Monday, November 25, 2013

I was a stranger and you welcomed me

In 1982 I agreed to coordinate a night shelter at Trinity UMC near the State Capital. I had been volunteering at the nearby shelter at Central Presbyterian. As that shelter became dangerously overcrowded, the need for additional space became apparent. Trinity’s shelter operated during the cold months of February and March that year, and I was often scrambling for volunteers. If you had told me then that thirty-one years later, the problem of homelessness would be even worse, I would not have believed it. Those of us who were coordinating church shelters in 1982 thought that we would be able to solve the problem of homelessness by opening a few shelters.

Over these 31 years, I have accepted that God has called me to connect the church to those we would call “the least of these” according to the parable of the sheep and goats in Matthew 25. When Jesus said, “I was a stranger and you welcomed me,” I see this as an opportunity to see the face of Jesus in the faces of those we serve. If Jesus comes as a homeless person, sometimes Jesus has had a bad day! He may come to us as one who is ragged, smelly, or delusional. When I accept these encounters as a way to experience Jesus, I look for what he wants to teach me through these meetings. An encounter with Jesus challenges me to question my assumptions, to put my faith into action, and to work to bring about change to policies and systems that cause people to fall into homelessness.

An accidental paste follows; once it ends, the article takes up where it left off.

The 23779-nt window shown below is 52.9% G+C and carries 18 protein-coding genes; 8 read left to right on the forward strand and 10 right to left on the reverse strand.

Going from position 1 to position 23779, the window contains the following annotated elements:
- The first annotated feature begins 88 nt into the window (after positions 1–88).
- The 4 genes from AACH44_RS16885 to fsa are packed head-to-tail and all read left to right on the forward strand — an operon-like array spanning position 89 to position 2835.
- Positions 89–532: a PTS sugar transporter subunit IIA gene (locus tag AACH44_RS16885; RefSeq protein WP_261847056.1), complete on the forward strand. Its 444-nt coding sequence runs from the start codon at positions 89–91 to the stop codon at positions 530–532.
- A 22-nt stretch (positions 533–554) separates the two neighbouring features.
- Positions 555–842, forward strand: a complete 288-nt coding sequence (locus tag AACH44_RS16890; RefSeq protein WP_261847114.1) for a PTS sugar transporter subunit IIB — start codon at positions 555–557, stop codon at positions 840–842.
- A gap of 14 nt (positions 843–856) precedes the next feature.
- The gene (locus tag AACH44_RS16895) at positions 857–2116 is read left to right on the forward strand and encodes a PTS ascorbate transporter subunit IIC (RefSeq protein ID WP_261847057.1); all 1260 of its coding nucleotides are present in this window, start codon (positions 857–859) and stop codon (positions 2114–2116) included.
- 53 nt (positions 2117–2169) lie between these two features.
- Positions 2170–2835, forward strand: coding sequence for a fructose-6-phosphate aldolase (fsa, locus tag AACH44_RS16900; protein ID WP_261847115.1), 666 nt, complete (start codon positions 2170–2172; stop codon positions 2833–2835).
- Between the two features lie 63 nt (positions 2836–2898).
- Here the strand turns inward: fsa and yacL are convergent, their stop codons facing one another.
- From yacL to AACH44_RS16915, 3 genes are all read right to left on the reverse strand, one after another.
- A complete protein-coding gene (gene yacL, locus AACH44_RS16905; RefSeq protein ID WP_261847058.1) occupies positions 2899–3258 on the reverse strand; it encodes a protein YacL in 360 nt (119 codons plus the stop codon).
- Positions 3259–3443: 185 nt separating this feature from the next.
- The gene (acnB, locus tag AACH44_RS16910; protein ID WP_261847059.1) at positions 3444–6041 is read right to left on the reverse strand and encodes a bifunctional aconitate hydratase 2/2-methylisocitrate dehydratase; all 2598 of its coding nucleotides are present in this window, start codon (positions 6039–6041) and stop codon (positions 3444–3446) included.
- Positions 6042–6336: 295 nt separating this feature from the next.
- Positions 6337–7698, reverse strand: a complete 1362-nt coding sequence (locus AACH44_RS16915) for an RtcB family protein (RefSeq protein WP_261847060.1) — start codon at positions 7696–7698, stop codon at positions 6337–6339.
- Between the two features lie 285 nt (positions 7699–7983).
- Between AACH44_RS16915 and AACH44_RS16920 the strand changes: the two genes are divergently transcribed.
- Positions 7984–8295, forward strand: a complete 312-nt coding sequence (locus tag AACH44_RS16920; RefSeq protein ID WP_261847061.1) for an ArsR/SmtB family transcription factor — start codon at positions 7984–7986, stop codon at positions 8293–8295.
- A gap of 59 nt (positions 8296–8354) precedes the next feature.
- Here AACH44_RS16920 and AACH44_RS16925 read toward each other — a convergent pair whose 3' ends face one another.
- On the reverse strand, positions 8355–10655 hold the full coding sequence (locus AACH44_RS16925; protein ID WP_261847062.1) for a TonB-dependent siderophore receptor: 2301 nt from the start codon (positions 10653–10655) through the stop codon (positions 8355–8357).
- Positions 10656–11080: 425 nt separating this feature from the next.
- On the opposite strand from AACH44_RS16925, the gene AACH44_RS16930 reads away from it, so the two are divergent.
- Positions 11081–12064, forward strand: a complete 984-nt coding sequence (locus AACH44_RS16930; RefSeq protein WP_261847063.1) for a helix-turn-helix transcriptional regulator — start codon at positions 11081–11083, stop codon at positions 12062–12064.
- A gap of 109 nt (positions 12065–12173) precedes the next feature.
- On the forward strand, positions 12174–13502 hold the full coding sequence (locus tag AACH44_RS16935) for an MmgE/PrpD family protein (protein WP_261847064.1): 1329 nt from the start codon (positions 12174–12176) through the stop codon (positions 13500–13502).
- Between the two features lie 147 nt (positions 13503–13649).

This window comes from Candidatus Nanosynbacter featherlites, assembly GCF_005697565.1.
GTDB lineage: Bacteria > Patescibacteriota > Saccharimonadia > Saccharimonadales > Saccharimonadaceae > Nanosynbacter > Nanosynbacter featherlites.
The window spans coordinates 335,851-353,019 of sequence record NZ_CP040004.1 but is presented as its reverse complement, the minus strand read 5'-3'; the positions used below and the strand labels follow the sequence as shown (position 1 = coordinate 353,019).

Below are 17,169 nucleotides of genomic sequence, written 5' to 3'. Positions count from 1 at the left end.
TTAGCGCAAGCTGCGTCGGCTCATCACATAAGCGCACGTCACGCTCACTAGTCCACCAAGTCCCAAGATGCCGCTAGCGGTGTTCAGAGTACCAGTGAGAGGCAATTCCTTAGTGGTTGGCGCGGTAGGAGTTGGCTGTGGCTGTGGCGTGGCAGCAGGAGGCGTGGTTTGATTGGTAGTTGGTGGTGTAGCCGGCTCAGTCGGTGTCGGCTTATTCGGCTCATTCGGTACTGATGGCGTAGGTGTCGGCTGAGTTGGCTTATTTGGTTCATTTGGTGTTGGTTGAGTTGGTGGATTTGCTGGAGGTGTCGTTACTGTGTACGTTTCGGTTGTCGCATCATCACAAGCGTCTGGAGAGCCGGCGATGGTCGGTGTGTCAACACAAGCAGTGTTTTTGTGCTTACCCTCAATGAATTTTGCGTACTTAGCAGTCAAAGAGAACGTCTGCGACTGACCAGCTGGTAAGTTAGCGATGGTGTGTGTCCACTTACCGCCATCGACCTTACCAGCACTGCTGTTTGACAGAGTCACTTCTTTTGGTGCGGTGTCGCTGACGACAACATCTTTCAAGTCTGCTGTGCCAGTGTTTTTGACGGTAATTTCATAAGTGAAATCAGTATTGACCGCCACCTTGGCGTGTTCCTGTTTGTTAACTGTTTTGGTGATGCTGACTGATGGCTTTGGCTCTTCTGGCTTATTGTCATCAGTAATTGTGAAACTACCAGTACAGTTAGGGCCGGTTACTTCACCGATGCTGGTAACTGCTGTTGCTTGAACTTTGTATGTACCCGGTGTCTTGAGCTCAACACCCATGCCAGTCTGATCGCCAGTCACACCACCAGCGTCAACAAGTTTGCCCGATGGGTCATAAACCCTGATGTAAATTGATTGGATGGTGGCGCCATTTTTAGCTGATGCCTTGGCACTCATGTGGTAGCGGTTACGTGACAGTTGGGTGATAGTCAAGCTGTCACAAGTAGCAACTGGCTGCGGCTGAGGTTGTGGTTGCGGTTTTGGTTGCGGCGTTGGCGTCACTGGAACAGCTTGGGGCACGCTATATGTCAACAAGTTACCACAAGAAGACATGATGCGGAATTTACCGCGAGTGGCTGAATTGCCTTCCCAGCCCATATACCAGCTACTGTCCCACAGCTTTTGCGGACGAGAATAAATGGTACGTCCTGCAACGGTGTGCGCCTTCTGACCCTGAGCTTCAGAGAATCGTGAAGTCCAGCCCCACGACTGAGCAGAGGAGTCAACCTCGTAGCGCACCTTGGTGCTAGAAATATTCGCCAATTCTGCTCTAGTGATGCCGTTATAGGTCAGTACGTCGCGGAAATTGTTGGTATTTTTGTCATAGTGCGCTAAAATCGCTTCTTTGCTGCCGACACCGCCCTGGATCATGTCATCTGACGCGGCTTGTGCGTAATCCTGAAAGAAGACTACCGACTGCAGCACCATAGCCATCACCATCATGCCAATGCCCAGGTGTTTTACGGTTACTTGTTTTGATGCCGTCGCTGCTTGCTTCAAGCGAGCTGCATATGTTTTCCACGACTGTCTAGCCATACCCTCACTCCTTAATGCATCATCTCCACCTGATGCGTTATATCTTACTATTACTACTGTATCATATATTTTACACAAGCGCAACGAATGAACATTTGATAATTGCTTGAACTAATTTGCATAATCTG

As Director of the Housing and Homeless Council, I have had the opportunity to see people all over the North Georgia Conference who are putting their faith into practice by serving people in need in their communities. When churches contribute to the Homeless Offering, the funds are distributed as grants to ministries all over the Conference. Members of the Housing and Homeless Council make site visits to the applicants, and we come back and report on all the good work that is going on as we seek to serve Christ in the person of the homeless and hungry.

--Rev. Virginia Tinsley, director of the NGa Conf. Housing and Homeless Council.

God Is Still In Control! 

Miss Lladale Carey
Web Content Producer

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